Watching the construction on and around East Carolina University’s campuses and seeing Greenville’s downtown area vibrant with new businesses is a sign of positive growth.

That growth has made parking and traveling around ECU more challenging. But a little planning will help make the experience smooth and safe.

ECU Transit provides more than 3 million rides each year to locations on and off campus. There are two apps students are requested to download, Nextbus and TransLoc. Nextbus provides real-time arrival predictions and rider alerts for students utilizing ECU buses, and TransLoc is used to schedule a SafeRide through ECU Transit. Students can always call 252-328-7433 to schedule a SafeRide.

Passengers board an ECU bus during new student orientation in June.

Passengers board an ECU bus during new student orientation in June. (Photos by Cliff Hollis)

On main campus, students will notice that the Mendenhall/West End bus terminal is closed until summer of 2019 due to the extensive renovations taking place at nearby Greene Residence Hall. Those routes have moved to the new Main Campus Student Center bus terminal.

This summer, ECU Parking & Transportation adjusted parking on the Health Sciences campus to provide better access to the new Health Sciences Campus Student Center. Pay station parking provides students with greater flexibility if they are primarily in off-campus clinics and only visit campus a few times a semester. This is a less costly option than purchasing a full-year permit.

Additionally, the B4 student lots have been consolidated to make finding locations on campus easier.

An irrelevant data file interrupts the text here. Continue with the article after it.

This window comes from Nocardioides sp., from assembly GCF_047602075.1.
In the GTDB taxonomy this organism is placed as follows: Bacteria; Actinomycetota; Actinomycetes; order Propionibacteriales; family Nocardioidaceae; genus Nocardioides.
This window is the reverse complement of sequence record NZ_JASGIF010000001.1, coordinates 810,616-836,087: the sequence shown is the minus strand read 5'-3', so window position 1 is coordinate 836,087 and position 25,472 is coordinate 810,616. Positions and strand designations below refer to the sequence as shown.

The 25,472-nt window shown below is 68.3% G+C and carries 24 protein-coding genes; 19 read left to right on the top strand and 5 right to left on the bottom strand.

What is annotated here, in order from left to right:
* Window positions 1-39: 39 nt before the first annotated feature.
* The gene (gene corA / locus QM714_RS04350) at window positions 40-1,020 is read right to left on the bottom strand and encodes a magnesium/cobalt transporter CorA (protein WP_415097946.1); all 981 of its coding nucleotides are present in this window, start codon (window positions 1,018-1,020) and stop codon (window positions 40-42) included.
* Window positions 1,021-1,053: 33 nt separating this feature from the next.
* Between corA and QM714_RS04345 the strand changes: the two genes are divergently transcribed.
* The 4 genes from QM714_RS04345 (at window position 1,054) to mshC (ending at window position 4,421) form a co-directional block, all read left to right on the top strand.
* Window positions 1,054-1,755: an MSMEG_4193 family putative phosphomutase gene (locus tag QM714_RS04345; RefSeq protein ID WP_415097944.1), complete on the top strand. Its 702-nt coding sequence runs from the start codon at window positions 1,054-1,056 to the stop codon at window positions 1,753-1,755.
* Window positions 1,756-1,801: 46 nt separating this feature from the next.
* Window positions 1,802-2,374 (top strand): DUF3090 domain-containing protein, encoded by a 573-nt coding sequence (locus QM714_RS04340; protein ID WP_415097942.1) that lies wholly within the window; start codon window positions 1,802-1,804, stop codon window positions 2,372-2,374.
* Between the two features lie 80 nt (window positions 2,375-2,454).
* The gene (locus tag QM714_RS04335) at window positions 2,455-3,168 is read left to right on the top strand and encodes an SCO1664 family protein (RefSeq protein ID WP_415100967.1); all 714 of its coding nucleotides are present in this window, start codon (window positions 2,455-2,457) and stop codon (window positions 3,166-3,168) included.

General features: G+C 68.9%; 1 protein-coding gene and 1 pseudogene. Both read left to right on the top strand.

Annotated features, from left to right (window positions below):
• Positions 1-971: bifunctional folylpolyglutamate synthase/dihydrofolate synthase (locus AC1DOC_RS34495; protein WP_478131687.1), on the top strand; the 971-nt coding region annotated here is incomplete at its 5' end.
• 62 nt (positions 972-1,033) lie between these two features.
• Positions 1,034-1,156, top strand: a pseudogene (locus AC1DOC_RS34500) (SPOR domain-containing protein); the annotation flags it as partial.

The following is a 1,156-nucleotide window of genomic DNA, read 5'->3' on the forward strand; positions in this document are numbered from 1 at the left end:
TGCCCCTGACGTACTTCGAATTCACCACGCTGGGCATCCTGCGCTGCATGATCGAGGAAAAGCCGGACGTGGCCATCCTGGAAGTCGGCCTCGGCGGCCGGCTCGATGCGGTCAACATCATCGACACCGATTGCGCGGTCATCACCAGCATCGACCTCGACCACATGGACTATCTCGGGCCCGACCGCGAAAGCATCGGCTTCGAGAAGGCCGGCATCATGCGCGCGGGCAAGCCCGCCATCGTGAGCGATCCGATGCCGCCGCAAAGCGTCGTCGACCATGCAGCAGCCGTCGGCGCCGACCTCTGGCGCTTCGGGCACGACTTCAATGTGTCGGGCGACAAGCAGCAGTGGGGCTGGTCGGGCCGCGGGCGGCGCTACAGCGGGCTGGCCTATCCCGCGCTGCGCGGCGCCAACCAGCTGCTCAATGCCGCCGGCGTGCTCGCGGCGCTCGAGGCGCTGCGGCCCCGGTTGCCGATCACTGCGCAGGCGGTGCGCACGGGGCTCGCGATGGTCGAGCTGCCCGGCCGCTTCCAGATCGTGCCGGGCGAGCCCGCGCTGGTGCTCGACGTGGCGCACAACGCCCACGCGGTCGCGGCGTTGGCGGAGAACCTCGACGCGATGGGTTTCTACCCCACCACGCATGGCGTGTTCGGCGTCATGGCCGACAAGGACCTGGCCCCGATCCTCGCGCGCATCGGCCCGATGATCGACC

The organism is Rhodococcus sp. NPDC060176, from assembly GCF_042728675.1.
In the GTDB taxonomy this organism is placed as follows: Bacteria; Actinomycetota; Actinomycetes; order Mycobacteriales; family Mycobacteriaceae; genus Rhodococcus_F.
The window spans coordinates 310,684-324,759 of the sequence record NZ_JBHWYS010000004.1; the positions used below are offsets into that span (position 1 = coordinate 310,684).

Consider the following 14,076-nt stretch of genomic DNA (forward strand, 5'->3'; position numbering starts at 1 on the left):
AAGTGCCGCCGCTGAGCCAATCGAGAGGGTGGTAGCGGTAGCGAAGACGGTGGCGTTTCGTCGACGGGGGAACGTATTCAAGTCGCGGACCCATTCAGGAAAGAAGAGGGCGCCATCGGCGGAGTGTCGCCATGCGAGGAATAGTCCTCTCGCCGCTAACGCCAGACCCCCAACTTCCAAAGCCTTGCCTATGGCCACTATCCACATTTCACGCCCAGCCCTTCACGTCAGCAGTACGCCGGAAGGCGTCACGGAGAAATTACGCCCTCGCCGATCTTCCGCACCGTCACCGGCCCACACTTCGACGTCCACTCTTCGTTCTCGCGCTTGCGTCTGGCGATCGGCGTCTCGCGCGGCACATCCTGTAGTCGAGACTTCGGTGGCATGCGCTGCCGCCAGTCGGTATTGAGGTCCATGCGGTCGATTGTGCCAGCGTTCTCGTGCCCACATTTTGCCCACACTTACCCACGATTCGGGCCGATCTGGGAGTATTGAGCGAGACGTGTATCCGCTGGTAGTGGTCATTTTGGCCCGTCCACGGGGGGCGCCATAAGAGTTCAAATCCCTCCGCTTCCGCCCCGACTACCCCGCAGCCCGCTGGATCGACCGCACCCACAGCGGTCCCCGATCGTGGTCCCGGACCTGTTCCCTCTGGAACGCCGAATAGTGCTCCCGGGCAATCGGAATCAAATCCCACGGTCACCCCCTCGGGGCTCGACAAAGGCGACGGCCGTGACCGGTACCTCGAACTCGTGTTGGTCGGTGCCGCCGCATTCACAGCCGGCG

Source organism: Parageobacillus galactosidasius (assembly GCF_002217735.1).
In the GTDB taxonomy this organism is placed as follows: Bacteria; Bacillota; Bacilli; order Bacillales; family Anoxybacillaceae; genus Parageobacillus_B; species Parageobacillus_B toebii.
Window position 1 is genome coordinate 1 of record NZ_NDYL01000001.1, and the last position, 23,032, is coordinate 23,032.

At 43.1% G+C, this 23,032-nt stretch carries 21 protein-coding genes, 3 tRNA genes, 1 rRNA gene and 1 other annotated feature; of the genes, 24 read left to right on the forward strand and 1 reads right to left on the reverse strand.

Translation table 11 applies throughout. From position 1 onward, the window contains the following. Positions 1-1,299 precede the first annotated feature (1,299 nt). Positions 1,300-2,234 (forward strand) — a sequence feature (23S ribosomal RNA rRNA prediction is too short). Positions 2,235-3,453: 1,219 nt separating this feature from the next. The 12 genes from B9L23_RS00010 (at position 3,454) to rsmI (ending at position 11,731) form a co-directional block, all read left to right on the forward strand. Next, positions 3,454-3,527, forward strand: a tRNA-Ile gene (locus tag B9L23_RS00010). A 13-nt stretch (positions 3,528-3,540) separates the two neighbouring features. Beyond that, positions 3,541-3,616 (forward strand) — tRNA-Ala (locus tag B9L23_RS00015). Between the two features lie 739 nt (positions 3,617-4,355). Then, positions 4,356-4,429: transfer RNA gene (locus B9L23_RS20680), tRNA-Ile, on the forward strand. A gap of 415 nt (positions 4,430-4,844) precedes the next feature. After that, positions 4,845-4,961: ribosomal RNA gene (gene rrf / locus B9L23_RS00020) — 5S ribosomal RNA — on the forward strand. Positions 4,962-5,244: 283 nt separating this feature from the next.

“We did reduce the number of B4 permits to accommodate these changes, but that decision was based on lot usage data we collect throughout the year,” said Bill Koch, associate vice chancellor for Environmental Health and Campus Safety. “Significant changes in parking accommodations go through the university’s Parking & Transportation Committee that includes faculty, staff and student representatives.”

Students board an ECU bus during Pirates Aboard-Admitted Student Day.

Students board an ECU bus during Admitted Student Day.

Other parking zone designations were changed this summer on main campus. Officials stress the importance of checking the parking zone signs and which permits are valid at a given time. Some parking zones will allow additional permits in the evenings, most beginning at 5:30 p.m.

Commuter students who need parking in the evenings or on weekends may want to consider the new C2A permit. This gives them access to areas on main campus and the ability to park closer to some Health Sciences Campus facilities after 5:30 p.m.